Next, project organizers must seek and secure their management’s agreement, buy-in and commitment. Then they must recruit a design team with genuine field experience.
“You can’t just have someone who’s read a book or magazine,” he said. “I’ve found there are two types of people in these situations. There are real self-starters and go-getters, who are all over what they need to do and can really help you get it done. Then there are the ones who ask you lots of questions and turn around and charge you for the answers you gave them.” Only after this initial preparation is done can digital bus developers select the appropriate instruments, he added.
To design a digital bus, DeBari said developers must decide on its naming conventions, topology, data density and distance limits, power requirements, macro cycle considerations, devices, wire and connectors, controller and instrument grouping, and tray requirements. The team also must examine network drawings and loop sheets together to settle on what their digital bus requires and how to set it up correctly.
“Because this isn’t point-to-point, there are some new issues,” said DeBari. “One cable may have to pick up five, eight, or 12 new devices, and that cable may have to cross floors. This means looking at location drawings, so the new network can snake through ceiling penetrations or other places.”
To aid wiring and setup, DeBari recommends ordering instruments with pre-attached connectors, using factory-made and color-coded drop cables, and buying extra port covers. He also suggests training someone to be the “Network Master” who can answer installers’ questions about the digital bus network’s distance limits, maximum devices and other specific requirements. He added that Emerson’s 848T and 752 devices both helped Advanced’s network gain the capabilities it needed.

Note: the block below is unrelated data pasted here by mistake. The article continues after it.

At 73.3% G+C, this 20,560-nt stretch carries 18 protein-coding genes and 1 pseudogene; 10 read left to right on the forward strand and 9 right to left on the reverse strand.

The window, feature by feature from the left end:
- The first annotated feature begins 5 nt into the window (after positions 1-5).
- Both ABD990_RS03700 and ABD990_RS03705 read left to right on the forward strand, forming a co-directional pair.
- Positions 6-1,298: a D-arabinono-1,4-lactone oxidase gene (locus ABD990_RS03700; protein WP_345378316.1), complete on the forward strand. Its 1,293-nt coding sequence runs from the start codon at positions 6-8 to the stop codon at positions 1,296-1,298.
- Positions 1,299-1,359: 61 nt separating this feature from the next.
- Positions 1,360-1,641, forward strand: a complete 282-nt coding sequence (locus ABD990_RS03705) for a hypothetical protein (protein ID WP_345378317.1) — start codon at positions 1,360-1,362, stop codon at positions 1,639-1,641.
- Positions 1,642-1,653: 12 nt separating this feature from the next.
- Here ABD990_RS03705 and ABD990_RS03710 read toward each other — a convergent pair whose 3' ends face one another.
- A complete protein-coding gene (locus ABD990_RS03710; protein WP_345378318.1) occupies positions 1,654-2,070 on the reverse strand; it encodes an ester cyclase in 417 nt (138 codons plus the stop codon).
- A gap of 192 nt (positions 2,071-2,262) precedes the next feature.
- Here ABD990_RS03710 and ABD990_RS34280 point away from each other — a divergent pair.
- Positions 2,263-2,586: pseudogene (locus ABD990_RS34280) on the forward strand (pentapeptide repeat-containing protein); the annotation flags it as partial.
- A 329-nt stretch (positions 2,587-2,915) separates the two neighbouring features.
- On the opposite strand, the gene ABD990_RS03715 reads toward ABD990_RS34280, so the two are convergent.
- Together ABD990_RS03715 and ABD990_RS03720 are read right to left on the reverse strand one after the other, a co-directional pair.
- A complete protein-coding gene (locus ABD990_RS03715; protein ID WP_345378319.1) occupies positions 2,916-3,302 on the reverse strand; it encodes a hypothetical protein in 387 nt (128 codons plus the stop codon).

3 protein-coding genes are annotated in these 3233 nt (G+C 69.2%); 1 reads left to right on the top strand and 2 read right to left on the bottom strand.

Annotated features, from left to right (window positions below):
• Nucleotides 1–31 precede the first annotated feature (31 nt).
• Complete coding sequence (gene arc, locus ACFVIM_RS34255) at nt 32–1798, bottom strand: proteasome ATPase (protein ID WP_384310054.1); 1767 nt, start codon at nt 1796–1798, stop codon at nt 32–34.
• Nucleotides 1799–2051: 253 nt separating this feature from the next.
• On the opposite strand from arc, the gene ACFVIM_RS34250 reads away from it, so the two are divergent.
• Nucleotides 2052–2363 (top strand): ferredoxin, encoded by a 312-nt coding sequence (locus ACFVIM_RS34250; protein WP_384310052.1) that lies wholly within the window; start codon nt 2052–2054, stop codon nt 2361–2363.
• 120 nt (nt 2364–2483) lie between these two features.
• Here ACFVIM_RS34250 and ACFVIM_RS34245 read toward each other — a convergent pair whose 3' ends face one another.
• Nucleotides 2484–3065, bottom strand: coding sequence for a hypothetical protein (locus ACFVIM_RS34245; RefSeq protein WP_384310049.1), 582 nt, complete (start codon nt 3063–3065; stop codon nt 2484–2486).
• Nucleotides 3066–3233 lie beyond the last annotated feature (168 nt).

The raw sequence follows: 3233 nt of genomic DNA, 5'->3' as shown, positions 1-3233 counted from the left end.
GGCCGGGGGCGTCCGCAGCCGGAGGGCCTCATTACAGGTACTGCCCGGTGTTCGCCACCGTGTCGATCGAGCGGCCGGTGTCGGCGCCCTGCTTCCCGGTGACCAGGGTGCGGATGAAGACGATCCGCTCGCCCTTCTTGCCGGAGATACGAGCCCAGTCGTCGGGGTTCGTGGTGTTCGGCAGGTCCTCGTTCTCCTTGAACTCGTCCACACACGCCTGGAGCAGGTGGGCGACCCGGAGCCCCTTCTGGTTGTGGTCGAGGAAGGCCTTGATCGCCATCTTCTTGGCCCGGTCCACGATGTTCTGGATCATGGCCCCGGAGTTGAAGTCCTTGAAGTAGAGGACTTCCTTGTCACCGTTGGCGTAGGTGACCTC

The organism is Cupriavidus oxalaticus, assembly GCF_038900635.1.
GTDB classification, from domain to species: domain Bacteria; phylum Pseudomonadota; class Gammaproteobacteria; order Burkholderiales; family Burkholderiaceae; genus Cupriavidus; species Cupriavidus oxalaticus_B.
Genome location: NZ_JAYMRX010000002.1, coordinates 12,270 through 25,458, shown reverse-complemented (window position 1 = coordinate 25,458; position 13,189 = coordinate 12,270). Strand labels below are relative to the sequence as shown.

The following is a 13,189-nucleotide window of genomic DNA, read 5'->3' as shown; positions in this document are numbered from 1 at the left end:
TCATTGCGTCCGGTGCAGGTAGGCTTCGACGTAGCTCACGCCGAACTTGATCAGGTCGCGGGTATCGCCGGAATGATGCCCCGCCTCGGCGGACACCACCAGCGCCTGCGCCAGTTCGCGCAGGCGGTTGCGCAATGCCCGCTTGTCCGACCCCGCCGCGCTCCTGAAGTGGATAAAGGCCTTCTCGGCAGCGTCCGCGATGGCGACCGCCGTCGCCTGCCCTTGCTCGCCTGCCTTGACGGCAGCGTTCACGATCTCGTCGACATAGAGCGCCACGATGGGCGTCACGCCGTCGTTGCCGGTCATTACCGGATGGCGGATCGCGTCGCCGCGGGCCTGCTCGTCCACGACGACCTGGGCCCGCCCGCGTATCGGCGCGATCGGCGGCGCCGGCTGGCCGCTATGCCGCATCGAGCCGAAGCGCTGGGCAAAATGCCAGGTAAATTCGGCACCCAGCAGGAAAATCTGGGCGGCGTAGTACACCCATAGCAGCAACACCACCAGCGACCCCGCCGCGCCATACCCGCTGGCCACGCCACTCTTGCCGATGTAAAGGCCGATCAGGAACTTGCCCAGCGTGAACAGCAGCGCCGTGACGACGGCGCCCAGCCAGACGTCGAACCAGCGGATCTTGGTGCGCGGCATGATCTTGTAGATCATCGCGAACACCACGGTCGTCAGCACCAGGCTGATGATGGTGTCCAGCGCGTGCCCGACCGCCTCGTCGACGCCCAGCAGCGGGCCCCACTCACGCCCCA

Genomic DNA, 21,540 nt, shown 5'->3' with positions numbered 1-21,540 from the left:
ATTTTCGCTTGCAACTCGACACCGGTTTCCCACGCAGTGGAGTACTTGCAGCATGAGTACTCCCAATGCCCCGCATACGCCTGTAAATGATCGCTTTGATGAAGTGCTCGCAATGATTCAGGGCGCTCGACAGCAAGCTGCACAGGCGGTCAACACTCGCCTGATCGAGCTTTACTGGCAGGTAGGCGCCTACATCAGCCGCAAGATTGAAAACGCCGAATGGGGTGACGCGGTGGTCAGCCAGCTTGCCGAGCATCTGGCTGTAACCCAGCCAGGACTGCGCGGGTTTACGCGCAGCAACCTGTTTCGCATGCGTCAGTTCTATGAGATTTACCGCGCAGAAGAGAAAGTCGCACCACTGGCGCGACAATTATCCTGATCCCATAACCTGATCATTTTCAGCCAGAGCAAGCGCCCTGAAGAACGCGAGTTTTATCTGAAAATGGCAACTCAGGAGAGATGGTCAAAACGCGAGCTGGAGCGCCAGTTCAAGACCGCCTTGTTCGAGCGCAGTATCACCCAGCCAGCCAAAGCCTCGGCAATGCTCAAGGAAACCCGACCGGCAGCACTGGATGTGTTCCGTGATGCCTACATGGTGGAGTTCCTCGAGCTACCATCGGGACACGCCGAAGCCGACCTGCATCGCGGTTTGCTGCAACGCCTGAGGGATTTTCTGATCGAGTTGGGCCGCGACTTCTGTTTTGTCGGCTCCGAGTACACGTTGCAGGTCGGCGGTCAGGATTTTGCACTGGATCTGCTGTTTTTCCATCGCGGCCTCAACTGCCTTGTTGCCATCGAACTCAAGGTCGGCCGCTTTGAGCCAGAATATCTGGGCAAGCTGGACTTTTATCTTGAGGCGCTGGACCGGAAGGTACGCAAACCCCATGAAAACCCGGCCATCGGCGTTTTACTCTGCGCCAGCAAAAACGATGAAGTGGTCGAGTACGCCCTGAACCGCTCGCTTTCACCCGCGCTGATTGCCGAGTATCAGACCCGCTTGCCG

DeBari also explained that network developers must carefully confirm that vendors’ devices will do what they claim. For example, a powered device can’t just provide power for relays, while 24V devices may have difficulties running on a 30V ASi bus. He added that users should tell their suppliers which IP addresses to use on the new network’s devices.
Likewise, though EtherNet/IP is a 1,200-piece Erector set that can be used in so many types of networks, DeBari said it can be hard to find assistance to implement a specific network. “There’s a lot of propaganda surrounding Ethernet,” he said. “While many people say they have devices to enable it, anyone who says Ethernet is plug-and-play is just telling a big lie.”
“A digital bus may cost more initially, but you have to look at the big picture and not just the wire price,” DeBari concluded. “Once our digital bus was in, we really began seeing operators and maintenance people putting down their tool bags and picking up a mouse to check the network, because the online diagnostics can tell them if their hardware is happy.”